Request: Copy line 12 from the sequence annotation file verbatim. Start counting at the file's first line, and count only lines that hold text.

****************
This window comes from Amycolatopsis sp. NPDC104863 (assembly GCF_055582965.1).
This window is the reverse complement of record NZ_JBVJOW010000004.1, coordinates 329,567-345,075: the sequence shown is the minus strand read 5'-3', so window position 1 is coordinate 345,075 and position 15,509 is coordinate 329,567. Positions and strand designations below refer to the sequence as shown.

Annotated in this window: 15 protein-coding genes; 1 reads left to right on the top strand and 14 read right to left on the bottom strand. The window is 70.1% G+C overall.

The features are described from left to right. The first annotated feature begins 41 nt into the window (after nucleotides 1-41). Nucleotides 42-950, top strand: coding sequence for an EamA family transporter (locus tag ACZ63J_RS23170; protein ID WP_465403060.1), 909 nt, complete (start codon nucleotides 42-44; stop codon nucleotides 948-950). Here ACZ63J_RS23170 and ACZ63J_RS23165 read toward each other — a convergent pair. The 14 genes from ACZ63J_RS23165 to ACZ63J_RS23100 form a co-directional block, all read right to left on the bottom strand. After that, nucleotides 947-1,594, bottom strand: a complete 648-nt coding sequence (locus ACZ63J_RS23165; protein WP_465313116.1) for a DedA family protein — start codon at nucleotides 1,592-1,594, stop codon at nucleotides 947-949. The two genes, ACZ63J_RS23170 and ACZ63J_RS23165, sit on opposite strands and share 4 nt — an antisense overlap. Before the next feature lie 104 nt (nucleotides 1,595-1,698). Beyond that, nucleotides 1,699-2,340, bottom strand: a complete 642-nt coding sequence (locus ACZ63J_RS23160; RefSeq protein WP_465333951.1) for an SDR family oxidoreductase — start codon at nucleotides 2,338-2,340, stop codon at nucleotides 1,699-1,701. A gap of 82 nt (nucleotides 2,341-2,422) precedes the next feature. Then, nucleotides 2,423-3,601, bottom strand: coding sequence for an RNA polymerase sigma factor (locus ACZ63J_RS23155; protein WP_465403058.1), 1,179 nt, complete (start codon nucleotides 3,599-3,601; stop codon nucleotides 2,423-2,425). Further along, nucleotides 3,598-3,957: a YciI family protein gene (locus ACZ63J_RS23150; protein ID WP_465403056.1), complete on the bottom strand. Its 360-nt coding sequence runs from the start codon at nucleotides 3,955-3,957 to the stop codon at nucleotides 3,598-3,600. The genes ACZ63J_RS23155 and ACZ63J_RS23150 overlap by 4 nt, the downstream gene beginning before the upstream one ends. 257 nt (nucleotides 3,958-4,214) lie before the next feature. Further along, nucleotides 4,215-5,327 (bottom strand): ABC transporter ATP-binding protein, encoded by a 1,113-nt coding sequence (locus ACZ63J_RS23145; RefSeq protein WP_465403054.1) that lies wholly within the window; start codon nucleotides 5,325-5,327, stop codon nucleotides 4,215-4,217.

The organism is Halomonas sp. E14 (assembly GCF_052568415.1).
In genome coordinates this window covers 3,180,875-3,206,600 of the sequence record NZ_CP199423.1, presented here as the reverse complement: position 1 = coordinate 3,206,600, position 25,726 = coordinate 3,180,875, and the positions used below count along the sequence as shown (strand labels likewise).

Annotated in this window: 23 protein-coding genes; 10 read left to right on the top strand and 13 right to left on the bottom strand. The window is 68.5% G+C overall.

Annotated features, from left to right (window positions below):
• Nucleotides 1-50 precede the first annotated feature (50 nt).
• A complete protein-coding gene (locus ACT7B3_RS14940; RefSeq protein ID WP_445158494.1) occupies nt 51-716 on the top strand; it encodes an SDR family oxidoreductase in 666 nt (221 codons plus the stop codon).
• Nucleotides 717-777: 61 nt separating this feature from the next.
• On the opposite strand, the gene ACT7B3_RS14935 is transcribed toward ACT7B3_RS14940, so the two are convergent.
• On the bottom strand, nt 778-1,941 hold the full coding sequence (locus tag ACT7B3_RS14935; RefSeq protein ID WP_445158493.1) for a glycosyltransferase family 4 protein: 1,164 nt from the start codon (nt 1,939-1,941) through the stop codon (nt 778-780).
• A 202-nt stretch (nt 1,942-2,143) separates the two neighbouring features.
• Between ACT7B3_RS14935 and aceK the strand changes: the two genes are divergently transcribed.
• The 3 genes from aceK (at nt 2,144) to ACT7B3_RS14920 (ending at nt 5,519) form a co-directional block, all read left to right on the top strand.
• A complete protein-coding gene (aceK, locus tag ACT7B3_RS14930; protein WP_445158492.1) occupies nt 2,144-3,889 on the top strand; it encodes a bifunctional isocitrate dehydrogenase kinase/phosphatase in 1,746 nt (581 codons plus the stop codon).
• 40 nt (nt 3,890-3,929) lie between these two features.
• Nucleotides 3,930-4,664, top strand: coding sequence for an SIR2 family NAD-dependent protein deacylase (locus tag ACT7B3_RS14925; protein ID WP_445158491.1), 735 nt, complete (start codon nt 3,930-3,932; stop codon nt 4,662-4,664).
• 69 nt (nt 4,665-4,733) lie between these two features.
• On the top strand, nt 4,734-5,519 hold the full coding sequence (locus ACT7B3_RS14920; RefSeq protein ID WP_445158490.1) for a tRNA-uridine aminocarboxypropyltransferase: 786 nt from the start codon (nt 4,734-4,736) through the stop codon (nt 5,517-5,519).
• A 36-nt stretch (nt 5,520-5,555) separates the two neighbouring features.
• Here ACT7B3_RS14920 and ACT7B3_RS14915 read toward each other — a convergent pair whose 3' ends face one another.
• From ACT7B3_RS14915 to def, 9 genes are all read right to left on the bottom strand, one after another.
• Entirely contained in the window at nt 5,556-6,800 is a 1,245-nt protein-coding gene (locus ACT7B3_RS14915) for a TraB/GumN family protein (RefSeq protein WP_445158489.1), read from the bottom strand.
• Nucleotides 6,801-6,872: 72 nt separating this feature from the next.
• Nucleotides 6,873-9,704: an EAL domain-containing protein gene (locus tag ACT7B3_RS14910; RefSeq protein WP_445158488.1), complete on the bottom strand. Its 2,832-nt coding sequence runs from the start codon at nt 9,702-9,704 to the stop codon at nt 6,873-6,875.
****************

• On the opposite strand, the gene ACT7B3_RS14935 is transcribed toward ACT7B3_RS14940, so the two are convergent.